Succeeding Succession: books, games, music and more about the ultra rich | Culture

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Hell hath no fury like a pop icon scorned, and nobody does indignant financial rage better than Rihanna on the impeccable Bitch Better Have My Money. Hummed under the breath of many a freelancer drafting their 14th polite chase for payment, its playful trap beat enlaces a tale of dodgy accountant exploitation with a shot of chest-puffing braggadocio: “Don’t act like you forgot, I call the shots.” Whether you are negotiating a pay rise or cajoling yourself into another day’s hard grind, it’s all the encouragement you need to stalk into that office and demand what is yours. Jenessa Williams


Sunset Boulevard
Faded glamour … Gloria Swanson as Norma Desmond, still enjoying the trappings of wealth. Photograph: Allstar/Paramount

How many films about extreme wealth are a cautionary tale: the lonely mogul, the billionaire’s comeuppance? A bit rich, of course, coming from a movie business built by the profit-hungry. (For another irony, think OF ALL the antiheroes – Scarface’s Tony Montana or The Wolf of Wall Street’s Jordan Belfort – who end up as posters on bedroom walls.) All of which leaves the deathless Sunset Boulevard. Faded silent-movie great Norma Desmond (Gloria Swanson) is no one’s role model. Hollywood was kinder to her decades ago. But knee-deep in caviar and leopardskin, with the light glinting off the pool, she is still a woman who enjoys every cent of her fortune. Danny Leigh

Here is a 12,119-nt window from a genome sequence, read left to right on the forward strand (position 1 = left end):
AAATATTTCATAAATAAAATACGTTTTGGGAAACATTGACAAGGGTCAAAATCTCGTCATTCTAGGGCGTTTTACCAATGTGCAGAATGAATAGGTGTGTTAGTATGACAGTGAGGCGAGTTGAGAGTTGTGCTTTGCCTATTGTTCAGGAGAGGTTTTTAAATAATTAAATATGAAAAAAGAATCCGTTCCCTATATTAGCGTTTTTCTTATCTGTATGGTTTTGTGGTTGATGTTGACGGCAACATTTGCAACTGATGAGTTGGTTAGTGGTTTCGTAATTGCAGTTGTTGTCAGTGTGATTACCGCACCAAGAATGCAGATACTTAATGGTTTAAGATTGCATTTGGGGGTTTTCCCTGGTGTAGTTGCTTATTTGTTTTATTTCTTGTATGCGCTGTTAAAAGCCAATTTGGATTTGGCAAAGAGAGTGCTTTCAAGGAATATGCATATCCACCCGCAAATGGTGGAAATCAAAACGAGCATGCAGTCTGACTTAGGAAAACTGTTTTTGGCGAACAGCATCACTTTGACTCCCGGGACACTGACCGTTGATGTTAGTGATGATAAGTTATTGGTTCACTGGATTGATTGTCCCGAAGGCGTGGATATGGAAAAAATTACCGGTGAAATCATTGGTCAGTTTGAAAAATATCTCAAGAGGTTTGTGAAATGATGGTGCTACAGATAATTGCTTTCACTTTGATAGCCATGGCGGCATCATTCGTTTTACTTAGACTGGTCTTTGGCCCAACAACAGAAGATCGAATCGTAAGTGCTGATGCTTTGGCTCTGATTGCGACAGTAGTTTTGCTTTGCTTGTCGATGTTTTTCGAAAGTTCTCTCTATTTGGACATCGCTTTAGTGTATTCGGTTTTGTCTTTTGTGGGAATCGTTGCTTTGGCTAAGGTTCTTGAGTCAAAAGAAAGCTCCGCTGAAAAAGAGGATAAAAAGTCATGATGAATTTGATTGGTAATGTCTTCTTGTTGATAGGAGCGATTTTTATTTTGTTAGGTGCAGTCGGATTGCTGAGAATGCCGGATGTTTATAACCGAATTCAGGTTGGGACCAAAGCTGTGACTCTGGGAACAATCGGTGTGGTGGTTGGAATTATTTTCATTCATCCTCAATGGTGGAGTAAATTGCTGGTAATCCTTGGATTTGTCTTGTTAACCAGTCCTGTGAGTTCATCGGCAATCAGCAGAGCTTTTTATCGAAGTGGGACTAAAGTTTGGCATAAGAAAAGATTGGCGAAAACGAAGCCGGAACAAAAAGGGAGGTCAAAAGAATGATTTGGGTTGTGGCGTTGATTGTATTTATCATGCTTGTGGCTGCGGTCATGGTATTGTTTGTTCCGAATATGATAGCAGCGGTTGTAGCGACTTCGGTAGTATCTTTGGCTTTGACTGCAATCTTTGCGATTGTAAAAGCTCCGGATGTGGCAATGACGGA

The Age of Innocence
The Age of Innocence. Photograph: Macmillan Collector’s Library

One of the magic tricks Succession pulls off is the way it makes the Roy family simultaneously repulsive and relatable. These awful people are so rich that they don’t even need coats; the only time they go outside is when they’re moving from their chauffeured cars to their private jets. Yet, somehow, we start to love them almost as much as we hate them. Edith Wharton does the same in The Age of Innocence. Her gilded denizens of late 19th-century high society – all carriages and opera and country mansions – seem like petty, privileged monsters. Yet they are also achingly, passionately, beautifully human. It’s a powerful spell. Sam Jordison


Grand Theft Auto Online.
Criminally entertaining … Grand Theft Auto Online. Photograph: Rockstar

I have rarely felt as rich as I did when I finally paid off my house in Animal Crossing – but that was wealth accumulated through selling prize fish and labouring diligently around the neighbourhood. For something that is both a fantasy and a parody of gross capitalistic excess, you want Grand Theft Auto Online, a violent, nihilistic virtual city-state that lets you earn and spend millions on faster cars, helicopters and luxury apartments – only to find that none of it really does anything or makes you feel any better about your life. Keza MacDonald


Embarrassment of riches … Rembrandt’s Belshazzar’s Feast. Photograph: Alamy

Riches have never been painted in a more hallucinatory way than in Rembrandt’s Belshazzar’s Feast, his version of the biblical story of Belshazzar, who feasted from plates stolen from the holy temple. Even without the writing on the wall, this man is in a gilded hell. Gold glows everywhere but turns to rancid butter. His glowing golden cape is a quagmire of pigment, a swamp of money. A horrible dead light glints off it and the burnished metal receptacles from which his corrupt company drink. A golden jug with its neck turned towards us opens a shining void. Wealth, warns Rembrandt, is a whirlpool of insatiable desires. Jonathan Jones